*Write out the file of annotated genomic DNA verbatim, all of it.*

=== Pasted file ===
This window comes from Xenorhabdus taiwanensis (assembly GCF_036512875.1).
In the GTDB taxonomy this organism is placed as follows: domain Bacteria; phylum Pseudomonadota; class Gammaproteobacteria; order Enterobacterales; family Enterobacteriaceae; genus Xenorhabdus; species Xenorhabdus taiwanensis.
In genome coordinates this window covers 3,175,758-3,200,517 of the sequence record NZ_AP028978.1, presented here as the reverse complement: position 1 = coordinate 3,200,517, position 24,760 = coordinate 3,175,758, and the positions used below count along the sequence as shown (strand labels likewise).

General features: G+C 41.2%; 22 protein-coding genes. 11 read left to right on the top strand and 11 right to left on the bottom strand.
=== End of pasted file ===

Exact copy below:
This window comes from Xenorhabdus taiwanensis (assembly GCF_036512875.1).
In the GTDB taxonomy this organism is placed as follows: domain Bacteria; phylum Pseudomonadota; class Gammaproteobacteria; order Enterobacterales; family Enterobacteriaceae; genus Xenorhabdus; species Xenorhabdus taiwanensis.
In genome coordinates this window covers 3,175,758-3,200,517 of the sequence record NZ_AP028978.1, presented here as the reverse complement: position 1 = coordinate 3,200,517, position 24,760 = coordinate 3,175,758, and the positions used below count along the sequence as shown (strand labels likewise).

General features: G+C 41.2%; 22 protein-coding genes. 11 read left to right on the top strand and 11 right to left on the bottom strand.